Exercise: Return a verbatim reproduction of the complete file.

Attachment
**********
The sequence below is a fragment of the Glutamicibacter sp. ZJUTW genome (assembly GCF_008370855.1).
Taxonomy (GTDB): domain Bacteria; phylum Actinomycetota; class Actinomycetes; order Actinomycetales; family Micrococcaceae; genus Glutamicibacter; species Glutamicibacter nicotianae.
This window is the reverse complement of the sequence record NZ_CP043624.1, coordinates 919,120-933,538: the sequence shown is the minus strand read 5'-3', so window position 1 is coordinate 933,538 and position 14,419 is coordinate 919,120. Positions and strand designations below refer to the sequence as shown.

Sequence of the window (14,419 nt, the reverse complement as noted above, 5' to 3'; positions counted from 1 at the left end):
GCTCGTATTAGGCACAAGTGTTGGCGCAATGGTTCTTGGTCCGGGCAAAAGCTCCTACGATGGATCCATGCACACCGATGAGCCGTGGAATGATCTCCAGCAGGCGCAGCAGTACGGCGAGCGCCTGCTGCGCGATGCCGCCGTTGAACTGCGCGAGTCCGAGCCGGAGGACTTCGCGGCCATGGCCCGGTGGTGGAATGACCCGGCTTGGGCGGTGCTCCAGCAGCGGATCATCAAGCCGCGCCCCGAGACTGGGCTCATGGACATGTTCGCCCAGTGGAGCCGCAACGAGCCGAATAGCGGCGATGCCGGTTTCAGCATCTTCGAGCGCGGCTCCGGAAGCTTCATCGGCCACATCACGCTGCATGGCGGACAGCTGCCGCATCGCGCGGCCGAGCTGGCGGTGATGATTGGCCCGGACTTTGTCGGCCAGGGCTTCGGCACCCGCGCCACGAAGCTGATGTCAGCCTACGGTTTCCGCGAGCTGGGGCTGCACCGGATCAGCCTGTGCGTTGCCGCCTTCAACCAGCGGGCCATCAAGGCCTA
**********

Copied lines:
The sequence below is a fragment of the Glutamicibacter sp. ZJUTW genome (assembly GCF_008370855.1).
Taxonomy (GTDB): domain Bacteria; phylum Actinomycetota; class Actinomycetes; order Actinomycetales; family Micrococcaceae; genus Glutamicibacter; species Glutamicibacter nicotianae.
This window is the reverse complement of the sequence record NZ_CP043624.1, coordinates 919,120-933,538: the sequence shown is the minus strand read 5'-3', so window position 1 is coordinate 933,538 and position 14,419 is coordinate 919,120. Positions and strand designations below refer to the sequence as shown.

Sequence of the window (14,419 nt, the reverse complement as noted above, 5' to 3'; positions counted from 1 at the left end):
GCTCGTATTAGGCACAAGTGTTGGCGCAATGGTTCTTGGTCCGGGCAAAAGCTCCTACGATGGATCCATGCACACCGATGAGCCGTGGAATGATCTCCAGCAGGCGCAGCAGTACGGCGAGCGCCTGCTGCGCGATGCCGCCGTTGAACTGCGCGAGTCCGAGCCGGAGGACTTCGCGGCCATGGCCCGGTGGTGGAATGACCCGGCTTGGGCGGTGCTCCAGCAGCGGATCATCAAGCCGCGCCCCGAGACTGGGCTCATGGACATGTTCGCCCAGTGGAGCCGCAACGAGCCGAATAGCGGCGATGCCGGTTTCAGCATCTTCGAGCGCGGCTCCGGAAGCTTCATCGGCCACATCACGCTGCATGGCGGACAGCTGCCGCATCGCGCGGCCGAGCTGGCGGTGATGATTGGCCCGGACTTTGTCGGCCAGGGCTTCGGCACCCGCGCCACGAAGCTGATGTCAGCCTACGGTTTCCGCGAGCTGGGGCTGCACCGGATCAGCCTGTGCGTTGCCGCCTTCAACCAGCGGGCCATCAAGGCCTA